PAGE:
Have You Defined Innovation? (If Not, Your Company Performance Could Suffer)
“Innovation.” What exactly does it mean to you – new products, invented technologies, revolutionary processes, new business models, unique ways of thinking? All of the above? Its dimensions can be fuzzy and subjective, so does a precise understanding even matter? Our recent research¹ suggests that executives and operational managers define innovation in the context of a few general themes, such as “creating new value” and “making major changes.” But managers in various roles at different levels can hold sharply different views of what it means operationally, how it happens, and who can innovate. And that actually does matter.
Why it matters
According to Aravind Chandrasekaran, Assistant Professor of Management Sciences at The Ohio State University’s Fisher College of Business, when definitions of innovation across a company are not aligned, performance suffers.² He says, “of course, like many other issues, this starts at the top; but it’s important that others down the line synchronize their definitions of innovation.” Conversely, strong alignment correlates with strong business performance. In his research, Chandrasekaran measured performance based on a variety of factors, including return on investment, return on assets, market share growth, and earnings per share growth.
Another reason it matters: Achieving growth and improving the effectiveness of innovation are high on CEO agendas for 2012.³ And their definitions of innovation are expanding to encompass just about any aspect of a business—not just new products and services. In the current global climate of rapid non-linear shifts, uncertainty, and limited growth, those mandates present critical challenges for most companies. The more you know, the better you’ll be to align your agenda to make a strategic contribution.
Innovation or Improvement?
Companies with active continuous improvement (CI) initiatives should consider the commonalities and differences between innovation and CI in their operations. Chandrasekaran says there is no overall formula for balancing efforts between radical and incremental change (“innovation” vs. “improvement”). For starters, what might be seen as radical change from one vantage point can look like incremental change from another, even within one company. And the innovation agenda, including the size and priority of investments, depends on the company’s objectives as well as the competitive intensity and inherent pace of change in its industry.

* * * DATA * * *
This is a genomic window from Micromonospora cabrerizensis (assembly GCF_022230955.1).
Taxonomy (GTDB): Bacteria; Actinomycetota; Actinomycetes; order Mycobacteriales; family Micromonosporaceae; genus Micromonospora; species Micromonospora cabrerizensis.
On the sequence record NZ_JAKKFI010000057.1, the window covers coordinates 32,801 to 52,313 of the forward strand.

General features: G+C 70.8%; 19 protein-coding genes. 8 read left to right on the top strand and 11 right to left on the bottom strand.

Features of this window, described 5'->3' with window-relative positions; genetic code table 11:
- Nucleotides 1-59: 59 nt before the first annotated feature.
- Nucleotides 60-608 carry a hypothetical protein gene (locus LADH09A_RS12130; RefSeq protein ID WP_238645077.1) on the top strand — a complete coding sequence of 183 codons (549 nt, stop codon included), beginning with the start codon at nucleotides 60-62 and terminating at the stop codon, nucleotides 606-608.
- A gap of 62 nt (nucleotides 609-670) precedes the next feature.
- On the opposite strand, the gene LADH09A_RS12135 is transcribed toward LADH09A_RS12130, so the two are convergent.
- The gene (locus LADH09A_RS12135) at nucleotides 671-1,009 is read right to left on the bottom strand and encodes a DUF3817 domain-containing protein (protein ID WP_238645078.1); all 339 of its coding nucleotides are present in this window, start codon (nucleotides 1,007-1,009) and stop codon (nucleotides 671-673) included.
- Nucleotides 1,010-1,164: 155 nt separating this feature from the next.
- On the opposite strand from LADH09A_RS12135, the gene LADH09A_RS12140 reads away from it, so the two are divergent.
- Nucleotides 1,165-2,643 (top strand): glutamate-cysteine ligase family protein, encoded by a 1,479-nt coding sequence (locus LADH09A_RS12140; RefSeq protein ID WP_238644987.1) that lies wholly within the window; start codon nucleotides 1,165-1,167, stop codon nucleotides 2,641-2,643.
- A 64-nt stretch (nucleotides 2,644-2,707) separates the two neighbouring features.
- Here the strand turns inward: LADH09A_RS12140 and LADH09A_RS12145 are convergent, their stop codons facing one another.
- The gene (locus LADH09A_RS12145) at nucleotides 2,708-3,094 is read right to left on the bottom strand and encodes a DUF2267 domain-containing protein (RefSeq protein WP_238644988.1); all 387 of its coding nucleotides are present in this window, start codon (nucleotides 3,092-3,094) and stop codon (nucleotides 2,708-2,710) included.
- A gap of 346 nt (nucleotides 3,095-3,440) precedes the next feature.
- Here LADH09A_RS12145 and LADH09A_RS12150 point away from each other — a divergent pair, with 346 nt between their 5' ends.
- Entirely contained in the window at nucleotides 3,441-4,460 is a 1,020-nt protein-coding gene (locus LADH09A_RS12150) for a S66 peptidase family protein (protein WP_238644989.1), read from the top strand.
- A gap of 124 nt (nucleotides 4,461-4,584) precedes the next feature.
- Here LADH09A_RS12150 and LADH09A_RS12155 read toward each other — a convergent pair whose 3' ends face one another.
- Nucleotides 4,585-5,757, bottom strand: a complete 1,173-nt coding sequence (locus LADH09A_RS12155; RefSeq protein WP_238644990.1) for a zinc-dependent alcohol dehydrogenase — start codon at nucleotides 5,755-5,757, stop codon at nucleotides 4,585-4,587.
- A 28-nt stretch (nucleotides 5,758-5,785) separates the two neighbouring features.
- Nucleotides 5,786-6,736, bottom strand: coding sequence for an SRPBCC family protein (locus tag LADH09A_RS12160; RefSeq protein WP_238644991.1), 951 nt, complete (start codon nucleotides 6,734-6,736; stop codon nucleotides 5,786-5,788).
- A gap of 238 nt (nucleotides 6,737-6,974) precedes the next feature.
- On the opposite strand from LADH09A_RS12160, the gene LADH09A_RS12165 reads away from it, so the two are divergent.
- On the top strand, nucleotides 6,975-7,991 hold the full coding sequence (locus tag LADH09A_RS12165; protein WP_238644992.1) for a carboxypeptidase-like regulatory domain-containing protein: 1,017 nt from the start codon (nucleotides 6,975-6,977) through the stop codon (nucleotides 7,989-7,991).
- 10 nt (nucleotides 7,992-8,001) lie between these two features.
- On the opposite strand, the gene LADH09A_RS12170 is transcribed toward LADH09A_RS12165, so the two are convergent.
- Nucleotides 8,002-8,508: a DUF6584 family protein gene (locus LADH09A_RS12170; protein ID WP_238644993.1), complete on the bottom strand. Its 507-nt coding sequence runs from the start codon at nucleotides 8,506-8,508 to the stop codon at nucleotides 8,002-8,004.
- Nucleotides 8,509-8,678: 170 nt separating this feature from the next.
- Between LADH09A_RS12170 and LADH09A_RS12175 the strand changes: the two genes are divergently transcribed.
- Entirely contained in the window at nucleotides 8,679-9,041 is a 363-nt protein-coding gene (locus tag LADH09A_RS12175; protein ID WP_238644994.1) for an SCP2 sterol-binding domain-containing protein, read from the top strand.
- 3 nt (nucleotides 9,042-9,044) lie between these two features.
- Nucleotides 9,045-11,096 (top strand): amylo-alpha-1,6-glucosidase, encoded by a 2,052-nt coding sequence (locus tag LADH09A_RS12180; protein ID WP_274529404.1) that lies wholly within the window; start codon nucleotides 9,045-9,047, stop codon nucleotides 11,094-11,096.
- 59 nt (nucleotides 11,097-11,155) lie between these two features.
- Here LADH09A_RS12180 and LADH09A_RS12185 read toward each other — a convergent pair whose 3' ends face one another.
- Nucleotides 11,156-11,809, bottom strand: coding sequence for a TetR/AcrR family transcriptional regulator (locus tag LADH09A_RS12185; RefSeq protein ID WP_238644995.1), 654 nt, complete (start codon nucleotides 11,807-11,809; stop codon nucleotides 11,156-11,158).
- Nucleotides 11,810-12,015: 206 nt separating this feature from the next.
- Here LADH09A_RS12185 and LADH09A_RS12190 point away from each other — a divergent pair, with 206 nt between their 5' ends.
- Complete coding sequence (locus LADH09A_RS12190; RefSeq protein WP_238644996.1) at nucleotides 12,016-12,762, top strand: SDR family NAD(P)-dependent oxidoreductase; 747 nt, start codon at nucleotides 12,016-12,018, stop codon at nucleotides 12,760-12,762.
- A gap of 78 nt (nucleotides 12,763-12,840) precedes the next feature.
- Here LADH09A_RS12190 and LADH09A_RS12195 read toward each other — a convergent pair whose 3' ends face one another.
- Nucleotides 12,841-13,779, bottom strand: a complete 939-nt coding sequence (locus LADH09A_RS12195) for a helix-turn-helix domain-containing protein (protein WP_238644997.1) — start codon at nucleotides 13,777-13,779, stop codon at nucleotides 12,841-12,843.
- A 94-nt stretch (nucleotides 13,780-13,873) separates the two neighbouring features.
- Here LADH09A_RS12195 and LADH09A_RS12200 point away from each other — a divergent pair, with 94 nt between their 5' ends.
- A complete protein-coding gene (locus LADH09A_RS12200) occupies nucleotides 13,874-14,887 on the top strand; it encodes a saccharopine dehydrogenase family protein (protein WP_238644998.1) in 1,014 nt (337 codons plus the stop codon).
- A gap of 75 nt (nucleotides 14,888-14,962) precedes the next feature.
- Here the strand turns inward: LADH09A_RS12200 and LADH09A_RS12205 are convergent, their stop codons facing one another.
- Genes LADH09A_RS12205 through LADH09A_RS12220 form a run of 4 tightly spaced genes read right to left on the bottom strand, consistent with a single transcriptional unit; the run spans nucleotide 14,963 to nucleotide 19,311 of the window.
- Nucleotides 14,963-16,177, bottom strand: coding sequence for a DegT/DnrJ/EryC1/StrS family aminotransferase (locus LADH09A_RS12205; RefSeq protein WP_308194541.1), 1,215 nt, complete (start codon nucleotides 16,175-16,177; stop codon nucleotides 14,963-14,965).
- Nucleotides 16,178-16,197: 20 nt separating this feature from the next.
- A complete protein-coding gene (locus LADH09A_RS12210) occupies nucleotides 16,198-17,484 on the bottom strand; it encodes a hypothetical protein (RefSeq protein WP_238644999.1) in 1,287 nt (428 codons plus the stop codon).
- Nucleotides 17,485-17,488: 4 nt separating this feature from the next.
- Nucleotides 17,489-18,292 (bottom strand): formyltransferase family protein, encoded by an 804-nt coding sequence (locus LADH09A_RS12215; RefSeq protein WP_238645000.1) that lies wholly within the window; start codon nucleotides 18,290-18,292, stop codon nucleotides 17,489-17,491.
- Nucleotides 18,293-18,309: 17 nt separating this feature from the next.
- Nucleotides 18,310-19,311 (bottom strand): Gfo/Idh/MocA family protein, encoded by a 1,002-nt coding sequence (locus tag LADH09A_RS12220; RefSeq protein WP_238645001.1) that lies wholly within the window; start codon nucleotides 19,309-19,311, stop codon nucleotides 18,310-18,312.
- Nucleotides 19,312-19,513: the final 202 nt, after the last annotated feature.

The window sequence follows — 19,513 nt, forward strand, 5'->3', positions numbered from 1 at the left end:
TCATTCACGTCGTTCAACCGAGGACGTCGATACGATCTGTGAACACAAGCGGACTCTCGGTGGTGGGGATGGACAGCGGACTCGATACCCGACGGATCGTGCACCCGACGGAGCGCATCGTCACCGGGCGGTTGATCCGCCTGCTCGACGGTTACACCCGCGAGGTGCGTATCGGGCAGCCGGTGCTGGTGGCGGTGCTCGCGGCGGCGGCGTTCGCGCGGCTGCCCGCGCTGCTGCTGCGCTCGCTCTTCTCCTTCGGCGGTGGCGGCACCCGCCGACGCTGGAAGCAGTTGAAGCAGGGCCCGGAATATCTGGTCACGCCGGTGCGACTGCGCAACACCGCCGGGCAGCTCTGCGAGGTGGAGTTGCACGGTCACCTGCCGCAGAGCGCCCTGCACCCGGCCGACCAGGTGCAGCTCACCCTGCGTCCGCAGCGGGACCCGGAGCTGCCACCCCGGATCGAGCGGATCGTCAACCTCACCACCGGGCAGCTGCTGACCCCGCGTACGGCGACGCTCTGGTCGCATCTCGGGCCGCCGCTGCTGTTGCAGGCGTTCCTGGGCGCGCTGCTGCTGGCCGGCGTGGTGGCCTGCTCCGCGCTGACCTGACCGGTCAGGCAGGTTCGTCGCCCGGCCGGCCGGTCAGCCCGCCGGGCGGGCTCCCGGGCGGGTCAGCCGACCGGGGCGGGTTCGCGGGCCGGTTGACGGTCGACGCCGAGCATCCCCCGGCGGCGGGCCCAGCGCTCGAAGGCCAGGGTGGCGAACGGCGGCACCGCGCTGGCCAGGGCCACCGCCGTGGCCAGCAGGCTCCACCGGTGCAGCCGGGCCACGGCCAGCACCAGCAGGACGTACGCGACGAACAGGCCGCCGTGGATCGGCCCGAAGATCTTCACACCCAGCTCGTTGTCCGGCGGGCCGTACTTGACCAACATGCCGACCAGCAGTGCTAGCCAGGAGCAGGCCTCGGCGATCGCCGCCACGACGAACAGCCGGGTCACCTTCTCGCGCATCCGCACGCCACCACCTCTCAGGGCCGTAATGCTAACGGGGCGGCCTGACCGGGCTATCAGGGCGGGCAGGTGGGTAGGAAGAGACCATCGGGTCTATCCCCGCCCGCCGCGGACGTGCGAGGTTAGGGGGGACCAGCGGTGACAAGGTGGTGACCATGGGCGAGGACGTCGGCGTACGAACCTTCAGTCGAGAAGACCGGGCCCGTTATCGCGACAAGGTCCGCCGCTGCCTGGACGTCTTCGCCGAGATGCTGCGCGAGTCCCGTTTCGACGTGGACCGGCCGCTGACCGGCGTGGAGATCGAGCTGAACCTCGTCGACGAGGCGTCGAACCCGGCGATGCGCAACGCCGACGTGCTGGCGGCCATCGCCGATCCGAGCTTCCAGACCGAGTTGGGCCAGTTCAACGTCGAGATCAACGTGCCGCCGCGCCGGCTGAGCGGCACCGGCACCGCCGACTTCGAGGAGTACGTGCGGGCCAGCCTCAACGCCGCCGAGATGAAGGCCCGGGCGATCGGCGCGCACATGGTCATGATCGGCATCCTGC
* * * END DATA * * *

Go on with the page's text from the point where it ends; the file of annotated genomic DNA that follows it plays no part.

Whatever the definition, management’s primary concerns should focus on cultivating alignment across the organization along with adaptability to change. If this has not been a subject of discussion and strategic action in your organization, it probably should be. It’s very likely constraining your business performance.
- Innovation Survey: Next Generation Strategies for Growth (2010-11, Productivity Inc. and The Ohio State University, Fisher College of Business’ Center for Operational Excellence)
- Multiple Levels of Ambidexterity in Managing the Innovation-Improvement Dilemma (Aravind Chandrasekaran, dissertation, University of Minnesota, 2009,). Winner of the 2010 Elwood S. Buffa Doctoral Dissertation Competition, co-sponsored by McGraw-Hill/Irwin and the Decision Sciences Institute.
- 14th Annual Global CEO Survey: Growth Reimagined (2011, PwC), Capitalizing on Complexity: Insights from the Global Chief Exectutive Officer Study (2010, IBM),